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Cooper Lodge threw his jacket onto the coat hanger and removed his socks. His wife, Agnes, meanwhile sat on the sofa with her arms folded. Cooper looked at her. “What's the matter?” he said. “Nothing,” said Agnes. “I know something's wrong,” said Cooper. “Tell me.” “I was just thinking...” “Yes?” “My life is so boring!” “Is it?” “Yeah! And everyone else has it better than us! When I was young I never imagined I'd live like this. It's crummy, Coop.” “Roof over our head, a steady paycheque, our own car, and a cable television – it's not that bad.” “The neighbors have two cars. You know how inconvenient it is to have one car?” “So, what should I do about that?” “Ask your boss for a raise.” “Sorry, Agnes, I already did that and he raised my salary by ten cents an hour.” “Ten cents. That's hardly anything.” “Well, I work 40 hours a week. Add that up and you have --” “$192.00 a year.” “Yes, but with the magic of compound interest that adds up.” Agnes pouted. Cooper sat beside her. “Come now,” he said. “There's no need to be in such a grouchy mood.” “Why shouldn't I be grouchy?” said Agnes. “We are a boring, below average couple.” “Well, get ready for excitement, dear,” said Cooper, “because next week is your high school reunion!” “Already!” “Yes, already.” “I'm not ready.” “Why not?” “Everyone's going to see what a miserable failure I am.” “You are not a miserable failure.” “Says you.” Agnes stomped her feet and went upstairs. But when the next week came she was all ready and excited. In the living room she spun about in her read dress while receiving compliments from her very dear husband. “What do you think?” said Agnes. “You look incredible,” said Cooper. “Everyone's going to be jealous. You haven't aged since I met you.” “Do you really think they're going to be jealous? “Definitely.” “That's great!” “Hold on, my dear, I just remembered I left my tie upstairs...”
“Want me to go get it?” “Why don't you wait in the car? I'll only be only a minute.” “Okay.” So, Cooper went up to retrieve his tie, and Agnes grabbed her new purse, and went outside. As she was about to get into the car that sat on the driveway, she turned her head to a familiar noise. It was the noise of an ice cream truck – it had that unsettling song, which all children recognize. Agnes looked at her watch. It was 7:00 pm, an unusual time for ice cream. The ice cream truck stopped and a man with a name tag that read Barron leaned out. He had on a silly, white, paper hat. “Hi,” said Baxter. “You're looking awfully pretty.” “Oh, uh, well,” said Agnes, taken aback, “why, thank you.” “Would you like some ice cream?” “I'm sorry. I'm watching my figure.” “It's free.” “Again, no thank you. Maybe you can find some older children and sell it to them.” “What if I told you it was special ice cream?” “What's so special about it?” “The ice cream bar I have, only one, cannot melt.” “How does that work?” “A bit of science, a bit of magic. I made it myself.” “I don't believe you.” Baxter extended his arm and showed her an ice cream bar, still fresh in wrapper. Agnes went over to him and reluctantly inspected it. She put her hands around it in the hopes that it would melt and she would expose a funny. “Incredible,” said Agnes. “This invention will make you a million bucks. But what about when you eat it?” “That's the beauty,” said Baxter. “It reacts with the saliva on your tongue and melts.” “But how does it taste?” “Very good. As good as any other ice cream or frozen dessert.” “Hm, can I buy a few? I'd like to have one for my husband.” “I only have one, remember?” “It's a hot seller is it?” “No. I just made one. There's a reason for it. It is very special.” “I know.” “More than you think. If you eat it you can switch lives with anyone you please.” “What's that?” “If you eat it you can switch lives with anyone you please. Just take a bit, close your eyes, and imagine who you want to be.” “Ha! What the hell is wrong with you? You expect me to believe that?” “Trust me – I wouldn't lie to you.” “Let's say it did work, why would I use it?” “That's up to you, Agnes.” “How did you know my name?” Baxter winked and drove off. Agnes turned around and saw her husband, Cooper, with his tie on. “Ready to go,” he said. The high school gym was packed with people.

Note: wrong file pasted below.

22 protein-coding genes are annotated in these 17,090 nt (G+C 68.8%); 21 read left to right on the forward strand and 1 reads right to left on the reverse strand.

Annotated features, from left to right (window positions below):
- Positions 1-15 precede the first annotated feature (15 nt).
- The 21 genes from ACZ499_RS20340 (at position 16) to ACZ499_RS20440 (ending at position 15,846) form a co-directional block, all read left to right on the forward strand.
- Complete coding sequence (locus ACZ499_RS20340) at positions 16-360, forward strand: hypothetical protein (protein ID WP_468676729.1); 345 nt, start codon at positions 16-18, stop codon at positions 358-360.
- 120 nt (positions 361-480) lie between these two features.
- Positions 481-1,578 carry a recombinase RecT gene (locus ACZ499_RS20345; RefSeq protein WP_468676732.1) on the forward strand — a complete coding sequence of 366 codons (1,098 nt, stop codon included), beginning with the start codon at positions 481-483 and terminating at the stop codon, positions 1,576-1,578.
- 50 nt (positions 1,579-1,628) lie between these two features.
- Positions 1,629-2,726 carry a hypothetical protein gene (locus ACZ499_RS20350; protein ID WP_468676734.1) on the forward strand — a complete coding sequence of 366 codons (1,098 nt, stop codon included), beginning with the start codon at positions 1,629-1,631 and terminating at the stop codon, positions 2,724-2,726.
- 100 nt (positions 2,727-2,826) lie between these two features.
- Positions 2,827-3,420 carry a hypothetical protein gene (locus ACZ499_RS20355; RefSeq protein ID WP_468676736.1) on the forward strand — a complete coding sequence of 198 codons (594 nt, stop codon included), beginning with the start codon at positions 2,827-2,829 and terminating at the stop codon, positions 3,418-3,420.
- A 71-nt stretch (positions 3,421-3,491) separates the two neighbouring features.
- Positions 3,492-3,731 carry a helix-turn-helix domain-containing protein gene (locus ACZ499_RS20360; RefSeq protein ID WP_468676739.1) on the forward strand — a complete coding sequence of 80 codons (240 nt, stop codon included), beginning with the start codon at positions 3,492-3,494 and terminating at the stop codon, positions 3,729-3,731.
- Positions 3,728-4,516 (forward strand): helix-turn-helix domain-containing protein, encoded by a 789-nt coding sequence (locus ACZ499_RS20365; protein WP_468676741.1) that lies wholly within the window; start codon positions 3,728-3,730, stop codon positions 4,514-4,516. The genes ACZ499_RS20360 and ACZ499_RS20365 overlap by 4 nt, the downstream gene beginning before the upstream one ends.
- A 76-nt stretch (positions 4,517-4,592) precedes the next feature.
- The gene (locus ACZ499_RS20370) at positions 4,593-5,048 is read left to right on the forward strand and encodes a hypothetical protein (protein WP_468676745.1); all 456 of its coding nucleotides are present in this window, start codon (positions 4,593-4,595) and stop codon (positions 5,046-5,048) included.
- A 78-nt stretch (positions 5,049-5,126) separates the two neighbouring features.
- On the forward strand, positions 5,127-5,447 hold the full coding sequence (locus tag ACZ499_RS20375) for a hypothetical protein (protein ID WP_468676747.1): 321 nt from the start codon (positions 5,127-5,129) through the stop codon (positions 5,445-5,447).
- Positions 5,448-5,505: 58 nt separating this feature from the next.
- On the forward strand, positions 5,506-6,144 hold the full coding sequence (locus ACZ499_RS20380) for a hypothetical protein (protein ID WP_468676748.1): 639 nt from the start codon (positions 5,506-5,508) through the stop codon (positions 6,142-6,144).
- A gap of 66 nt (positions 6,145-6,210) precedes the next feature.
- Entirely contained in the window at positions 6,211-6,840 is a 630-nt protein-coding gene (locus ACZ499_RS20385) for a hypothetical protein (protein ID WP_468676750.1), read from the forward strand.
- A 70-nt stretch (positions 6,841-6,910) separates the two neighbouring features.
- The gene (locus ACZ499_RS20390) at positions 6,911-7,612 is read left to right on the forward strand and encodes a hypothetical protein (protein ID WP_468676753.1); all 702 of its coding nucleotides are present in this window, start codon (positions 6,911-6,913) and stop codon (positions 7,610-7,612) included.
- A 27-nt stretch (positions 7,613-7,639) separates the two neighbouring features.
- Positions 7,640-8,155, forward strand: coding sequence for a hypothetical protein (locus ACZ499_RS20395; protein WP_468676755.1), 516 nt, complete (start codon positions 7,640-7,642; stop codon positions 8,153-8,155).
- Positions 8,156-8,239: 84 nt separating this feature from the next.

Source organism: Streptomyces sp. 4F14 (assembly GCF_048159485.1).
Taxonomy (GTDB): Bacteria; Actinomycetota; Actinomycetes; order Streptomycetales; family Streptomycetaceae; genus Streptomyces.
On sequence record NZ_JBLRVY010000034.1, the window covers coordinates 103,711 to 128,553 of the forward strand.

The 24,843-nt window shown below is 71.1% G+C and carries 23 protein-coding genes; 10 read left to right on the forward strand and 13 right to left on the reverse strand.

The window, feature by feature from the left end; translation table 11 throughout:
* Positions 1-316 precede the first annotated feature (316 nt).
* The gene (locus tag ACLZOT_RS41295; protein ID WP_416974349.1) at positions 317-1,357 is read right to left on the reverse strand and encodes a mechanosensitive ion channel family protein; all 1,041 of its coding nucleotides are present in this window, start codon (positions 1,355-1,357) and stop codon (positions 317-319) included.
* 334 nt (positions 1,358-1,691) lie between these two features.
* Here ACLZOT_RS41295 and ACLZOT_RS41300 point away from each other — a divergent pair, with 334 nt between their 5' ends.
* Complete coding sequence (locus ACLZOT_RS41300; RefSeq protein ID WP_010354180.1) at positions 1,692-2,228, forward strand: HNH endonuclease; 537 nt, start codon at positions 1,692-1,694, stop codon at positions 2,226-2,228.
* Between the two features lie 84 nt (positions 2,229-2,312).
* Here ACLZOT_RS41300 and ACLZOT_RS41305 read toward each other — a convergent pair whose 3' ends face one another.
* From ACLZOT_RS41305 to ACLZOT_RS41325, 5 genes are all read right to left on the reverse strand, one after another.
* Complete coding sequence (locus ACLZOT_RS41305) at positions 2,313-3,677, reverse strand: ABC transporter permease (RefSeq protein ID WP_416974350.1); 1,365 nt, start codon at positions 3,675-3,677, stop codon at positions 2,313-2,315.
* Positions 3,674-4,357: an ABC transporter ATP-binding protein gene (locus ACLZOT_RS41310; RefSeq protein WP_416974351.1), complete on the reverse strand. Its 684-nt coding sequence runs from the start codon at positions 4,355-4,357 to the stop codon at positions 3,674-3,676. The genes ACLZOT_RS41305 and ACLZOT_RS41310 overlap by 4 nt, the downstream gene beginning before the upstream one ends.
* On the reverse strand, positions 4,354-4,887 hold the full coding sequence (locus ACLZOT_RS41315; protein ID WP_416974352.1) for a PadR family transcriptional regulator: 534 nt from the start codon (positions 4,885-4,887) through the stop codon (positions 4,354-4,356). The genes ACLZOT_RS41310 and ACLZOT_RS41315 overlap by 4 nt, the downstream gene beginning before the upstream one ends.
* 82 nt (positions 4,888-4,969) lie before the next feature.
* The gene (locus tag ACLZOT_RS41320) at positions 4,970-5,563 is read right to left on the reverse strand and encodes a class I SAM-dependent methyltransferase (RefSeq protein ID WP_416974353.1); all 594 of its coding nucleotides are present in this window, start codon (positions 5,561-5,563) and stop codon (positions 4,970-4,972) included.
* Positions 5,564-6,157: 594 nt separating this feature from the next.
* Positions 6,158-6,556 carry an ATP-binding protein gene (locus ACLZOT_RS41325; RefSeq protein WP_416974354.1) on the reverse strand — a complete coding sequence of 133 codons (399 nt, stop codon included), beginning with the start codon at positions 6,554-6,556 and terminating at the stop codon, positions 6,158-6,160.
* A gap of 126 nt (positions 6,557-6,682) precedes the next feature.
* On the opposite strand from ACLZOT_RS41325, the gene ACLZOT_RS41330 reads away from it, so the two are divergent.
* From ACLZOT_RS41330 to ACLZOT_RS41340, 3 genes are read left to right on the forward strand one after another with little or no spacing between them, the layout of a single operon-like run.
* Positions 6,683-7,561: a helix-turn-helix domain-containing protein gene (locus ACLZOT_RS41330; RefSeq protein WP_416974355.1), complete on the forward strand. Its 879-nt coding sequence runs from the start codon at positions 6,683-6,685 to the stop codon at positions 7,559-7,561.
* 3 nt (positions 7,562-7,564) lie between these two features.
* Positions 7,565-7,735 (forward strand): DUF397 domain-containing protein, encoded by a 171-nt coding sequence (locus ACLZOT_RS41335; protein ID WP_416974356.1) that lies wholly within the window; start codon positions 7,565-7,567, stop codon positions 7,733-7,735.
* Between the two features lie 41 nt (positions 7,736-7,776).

Agnes held Cooper's arm as she walked to her table, of course while seeing all the “kids” from her past. There was Jamie, Jill, Bob, Bill, Rob, Chris, Cody, Paul, Francine, and even Mitch. After Mitch left high school everyone thought that he'd gone off the rails and ended up in a looney bin. Mitch bumped into Agnes and Cooper. “Agnes,” said Mitch, “Cooper, omigod! How you guys doing?” “Great, and yourself?” said Agnes. “Oh, not bad at all,” said Mitch. “I invested in the stock market – and now I'm a millionaire.” “Really?” said Cooper. “Yeah,” said Mitch. “I used to be a multimillionaire, and then I lost half my investment. Ha-haha!” Agnes and Cooper forced some laughter, then quickly sprinted to their table and sat down. There the two waited for the presentation and tomfoolery to begin. Course they passed the time with chit chat. “Did you see Jill?” said Agnes. “She's really lost a lot of weight. I swear, about a hundred pounds or so.” “Good for her,” said Cooper. “She's quite attractive now.” “Compared to what?” “Uuuh, not compared to you of course.” “That's more like it.” “So, do you think we'll see Nicole? I haven't spotter her anywhere.” “Right, you had a huge crush on her, didn't you? But you got rejected.” “You should thank her for that, otherwise we wouldn't have met each other.” “I hope she doesn't come. That Nicole is such a show off. She always has to outdo everyone. That spoilt cheerleader. Boy, I hope she comes here as a mess. I hope she's a drug addicted loser. That ought to even out the karma, don't you think?” “I do not wish that upon my greatest enemy.” “Okay, goody two shoes. I gotta go to bathroom. Hold my seat, will you?” “Sure thing.” Then Agnes let herself up. When she was almost to the bathroom, the doors to the gym opened up, and in walked Nicole Richardson. She was dazzling from head to toe in a sparkling gold dress and she had an amazingly handsome man by her side. Even more amazing was their Ferrari that could be seen just behind them. After Nicole ignored all the turned heads she went straight for the lady's room, saying that she needed to powder her nose. On her way there she locked eyes with Agnes. “What are you looking at?” said Nicole with her nose turned up. “Nothing,” said Agnes. “Nothing at all.” “I know what you're implying. I can see that you're already foaming with jealousy.” “Am not.” “Aren't you that girl, who used to have those horrendous braces? What did we call you? Brace face? Or was it ass face?” “Yeah, it was brace face. Ass face was the other girl.” “Hm, so what have you been up to then over all these years, brace face?” “Just getting by, you know, living day to day. Yourself?” “My husband just got a promotion at his investment firm. He's making over three million dollars a year now. I'm very pleased with him.” Agnes could hardly believe it. “How's that possible?” she said. “It's pennies in the world of finance,” said Nicole. “I bet you don't understand these things.”